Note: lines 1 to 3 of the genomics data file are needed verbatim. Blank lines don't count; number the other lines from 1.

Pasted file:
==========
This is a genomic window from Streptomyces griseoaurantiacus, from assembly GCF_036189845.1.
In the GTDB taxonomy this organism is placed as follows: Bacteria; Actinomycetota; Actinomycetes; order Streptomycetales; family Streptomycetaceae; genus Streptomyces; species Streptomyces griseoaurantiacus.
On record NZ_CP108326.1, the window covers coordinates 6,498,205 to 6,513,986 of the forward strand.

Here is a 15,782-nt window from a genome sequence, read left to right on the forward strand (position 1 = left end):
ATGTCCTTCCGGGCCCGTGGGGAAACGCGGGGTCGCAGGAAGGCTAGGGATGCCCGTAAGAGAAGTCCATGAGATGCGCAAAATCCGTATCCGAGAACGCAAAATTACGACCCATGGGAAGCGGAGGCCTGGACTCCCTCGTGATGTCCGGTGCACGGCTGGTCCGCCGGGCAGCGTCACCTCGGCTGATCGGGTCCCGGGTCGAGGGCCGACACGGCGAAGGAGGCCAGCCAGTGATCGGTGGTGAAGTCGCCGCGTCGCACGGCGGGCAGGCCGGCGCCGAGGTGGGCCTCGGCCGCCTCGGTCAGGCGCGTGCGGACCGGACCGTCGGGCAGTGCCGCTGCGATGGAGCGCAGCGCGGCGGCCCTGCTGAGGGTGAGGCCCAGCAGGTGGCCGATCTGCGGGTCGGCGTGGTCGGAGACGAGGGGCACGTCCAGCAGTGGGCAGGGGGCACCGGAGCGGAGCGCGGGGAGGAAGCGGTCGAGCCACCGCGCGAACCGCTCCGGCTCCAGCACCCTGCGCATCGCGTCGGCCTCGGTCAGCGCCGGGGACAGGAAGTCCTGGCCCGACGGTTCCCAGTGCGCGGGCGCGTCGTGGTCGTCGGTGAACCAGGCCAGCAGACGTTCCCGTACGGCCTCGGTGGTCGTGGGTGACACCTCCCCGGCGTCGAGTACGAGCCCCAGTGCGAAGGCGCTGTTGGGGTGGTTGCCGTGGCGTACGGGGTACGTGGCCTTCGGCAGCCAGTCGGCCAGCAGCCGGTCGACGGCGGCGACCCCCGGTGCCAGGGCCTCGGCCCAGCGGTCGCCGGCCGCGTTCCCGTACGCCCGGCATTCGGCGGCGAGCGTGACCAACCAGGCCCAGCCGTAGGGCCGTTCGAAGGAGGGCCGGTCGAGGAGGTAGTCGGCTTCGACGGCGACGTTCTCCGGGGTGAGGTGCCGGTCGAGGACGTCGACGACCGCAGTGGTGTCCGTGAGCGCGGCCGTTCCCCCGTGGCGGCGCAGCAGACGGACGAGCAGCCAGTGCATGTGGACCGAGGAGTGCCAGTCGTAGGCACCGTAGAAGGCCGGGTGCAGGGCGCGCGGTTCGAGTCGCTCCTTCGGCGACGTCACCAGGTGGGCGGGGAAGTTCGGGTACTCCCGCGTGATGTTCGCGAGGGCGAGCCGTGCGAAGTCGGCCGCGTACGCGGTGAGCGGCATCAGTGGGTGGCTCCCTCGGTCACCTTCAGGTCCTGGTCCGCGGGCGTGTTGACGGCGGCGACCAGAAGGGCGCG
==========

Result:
This is a genomic window from Streptomyces griseoaurantiacus, from assembly GCF_036189845.1.
In the GTDB taxonomy this organism is placed as follows: Bacteria; Actinomycetota; Actinomycetes; order Streptomycetales; family Streptomycetaceae; genus Streptomyces; species Streptomyces griseoaurantiacus.
On record NZ_CP108326.1, the window covers coordinates 6,498,205 to 6,513,986 of the forward strand.